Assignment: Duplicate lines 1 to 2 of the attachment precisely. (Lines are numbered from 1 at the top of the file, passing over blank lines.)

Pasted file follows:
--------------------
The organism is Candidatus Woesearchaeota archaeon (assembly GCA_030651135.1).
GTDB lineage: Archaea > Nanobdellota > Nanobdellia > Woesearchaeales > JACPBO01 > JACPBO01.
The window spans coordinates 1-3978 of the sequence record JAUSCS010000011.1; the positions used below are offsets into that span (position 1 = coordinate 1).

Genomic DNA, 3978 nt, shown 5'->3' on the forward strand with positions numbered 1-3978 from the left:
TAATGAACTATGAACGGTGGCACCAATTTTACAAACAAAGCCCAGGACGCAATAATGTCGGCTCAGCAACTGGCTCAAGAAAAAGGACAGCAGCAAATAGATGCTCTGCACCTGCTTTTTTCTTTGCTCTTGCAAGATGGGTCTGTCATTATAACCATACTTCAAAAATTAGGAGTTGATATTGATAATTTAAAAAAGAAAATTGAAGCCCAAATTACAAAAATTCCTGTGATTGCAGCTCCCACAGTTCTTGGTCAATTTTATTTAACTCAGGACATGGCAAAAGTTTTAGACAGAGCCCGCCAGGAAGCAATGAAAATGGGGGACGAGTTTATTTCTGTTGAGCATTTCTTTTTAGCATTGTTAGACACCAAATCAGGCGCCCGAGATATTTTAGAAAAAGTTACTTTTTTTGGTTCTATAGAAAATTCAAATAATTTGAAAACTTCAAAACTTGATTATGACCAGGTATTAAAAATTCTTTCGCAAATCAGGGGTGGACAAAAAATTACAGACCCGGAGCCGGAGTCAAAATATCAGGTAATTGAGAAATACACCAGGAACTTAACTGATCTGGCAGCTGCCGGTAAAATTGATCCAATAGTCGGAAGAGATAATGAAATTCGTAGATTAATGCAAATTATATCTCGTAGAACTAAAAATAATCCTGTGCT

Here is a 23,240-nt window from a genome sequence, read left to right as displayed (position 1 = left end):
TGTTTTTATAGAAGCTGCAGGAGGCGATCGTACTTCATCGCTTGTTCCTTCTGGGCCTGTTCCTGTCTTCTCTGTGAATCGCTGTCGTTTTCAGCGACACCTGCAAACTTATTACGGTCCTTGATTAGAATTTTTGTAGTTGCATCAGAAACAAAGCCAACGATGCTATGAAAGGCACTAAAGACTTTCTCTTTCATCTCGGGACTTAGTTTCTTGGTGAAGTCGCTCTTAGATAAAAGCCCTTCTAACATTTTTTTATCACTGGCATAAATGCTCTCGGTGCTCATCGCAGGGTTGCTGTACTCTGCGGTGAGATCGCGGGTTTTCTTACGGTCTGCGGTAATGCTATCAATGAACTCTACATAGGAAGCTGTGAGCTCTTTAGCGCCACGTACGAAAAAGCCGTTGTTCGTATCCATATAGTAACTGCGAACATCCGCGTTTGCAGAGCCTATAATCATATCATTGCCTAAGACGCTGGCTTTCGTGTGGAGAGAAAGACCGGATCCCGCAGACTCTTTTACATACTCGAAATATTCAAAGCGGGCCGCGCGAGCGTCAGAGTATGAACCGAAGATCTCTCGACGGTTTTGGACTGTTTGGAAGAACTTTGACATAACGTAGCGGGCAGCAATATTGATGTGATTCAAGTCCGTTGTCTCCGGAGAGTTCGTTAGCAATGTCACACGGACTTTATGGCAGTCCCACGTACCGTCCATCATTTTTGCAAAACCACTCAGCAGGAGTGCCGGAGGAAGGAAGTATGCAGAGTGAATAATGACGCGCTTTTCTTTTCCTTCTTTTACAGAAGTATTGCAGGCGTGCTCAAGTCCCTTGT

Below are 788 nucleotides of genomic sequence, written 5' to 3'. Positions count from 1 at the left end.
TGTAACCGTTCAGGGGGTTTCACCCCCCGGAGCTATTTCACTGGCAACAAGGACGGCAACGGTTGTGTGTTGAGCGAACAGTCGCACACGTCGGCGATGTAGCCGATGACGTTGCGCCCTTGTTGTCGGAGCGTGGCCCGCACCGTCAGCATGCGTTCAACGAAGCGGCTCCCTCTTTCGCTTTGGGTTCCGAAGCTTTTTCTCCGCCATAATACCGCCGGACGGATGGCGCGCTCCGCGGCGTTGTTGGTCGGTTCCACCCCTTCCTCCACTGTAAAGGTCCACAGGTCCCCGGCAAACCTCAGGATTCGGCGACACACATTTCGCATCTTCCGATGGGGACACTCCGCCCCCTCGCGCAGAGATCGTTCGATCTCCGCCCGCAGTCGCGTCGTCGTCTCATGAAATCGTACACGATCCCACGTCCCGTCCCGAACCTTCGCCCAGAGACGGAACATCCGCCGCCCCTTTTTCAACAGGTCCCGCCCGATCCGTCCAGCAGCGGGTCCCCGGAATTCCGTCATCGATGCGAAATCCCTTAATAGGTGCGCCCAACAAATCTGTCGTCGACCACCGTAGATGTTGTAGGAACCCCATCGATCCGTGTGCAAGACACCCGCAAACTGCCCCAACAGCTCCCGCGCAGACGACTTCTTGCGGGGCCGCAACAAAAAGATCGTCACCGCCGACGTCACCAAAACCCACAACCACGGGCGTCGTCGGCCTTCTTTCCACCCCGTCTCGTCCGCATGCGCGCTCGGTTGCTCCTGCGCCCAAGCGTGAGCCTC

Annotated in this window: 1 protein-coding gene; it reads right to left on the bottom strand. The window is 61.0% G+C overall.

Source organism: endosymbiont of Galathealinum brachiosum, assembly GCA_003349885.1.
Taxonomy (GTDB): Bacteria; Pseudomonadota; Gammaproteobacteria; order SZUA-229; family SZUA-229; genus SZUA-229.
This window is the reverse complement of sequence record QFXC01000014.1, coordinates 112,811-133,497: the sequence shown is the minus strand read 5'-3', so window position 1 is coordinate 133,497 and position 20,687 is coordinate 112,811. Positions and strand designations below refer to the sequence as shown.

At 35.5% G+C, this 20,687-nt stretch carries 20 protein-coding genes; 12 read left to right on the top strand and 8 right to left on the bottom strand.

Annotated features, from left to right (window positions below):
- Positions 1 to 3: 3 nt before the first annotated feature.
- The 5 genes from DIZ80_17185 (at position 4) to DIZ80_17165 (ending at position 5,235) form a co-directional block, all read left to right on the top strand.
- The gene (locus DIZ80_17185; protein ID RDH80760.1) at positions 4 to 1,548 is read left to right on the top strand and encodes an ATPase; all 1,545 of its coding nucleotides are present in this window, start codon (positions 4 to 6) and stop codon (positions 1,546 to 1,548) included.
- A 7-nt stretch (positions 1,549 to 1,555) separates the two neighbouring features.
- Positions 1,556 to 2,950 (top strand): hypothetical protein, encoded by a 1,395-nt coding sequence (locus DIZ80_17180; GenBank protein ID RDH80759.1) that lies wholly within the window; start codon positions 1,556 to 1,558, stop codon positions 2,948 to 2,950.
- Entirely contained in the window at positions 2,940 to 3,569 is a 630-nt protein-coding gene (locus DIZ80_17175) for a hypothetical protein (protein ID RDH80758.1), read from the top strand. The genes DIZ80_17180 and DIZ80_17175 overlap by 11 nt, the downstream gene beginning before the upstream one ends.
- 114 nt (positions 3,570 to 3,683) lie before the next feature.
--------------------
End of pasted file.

The organism is Candidatus Woesearchaeota archaeon (assembly GCA_030651135.1).
GTDB lineage: Archaea > Nanobdellota > Nanobdellia > Woesearchaeales > JACPBO01 > JACPBO01.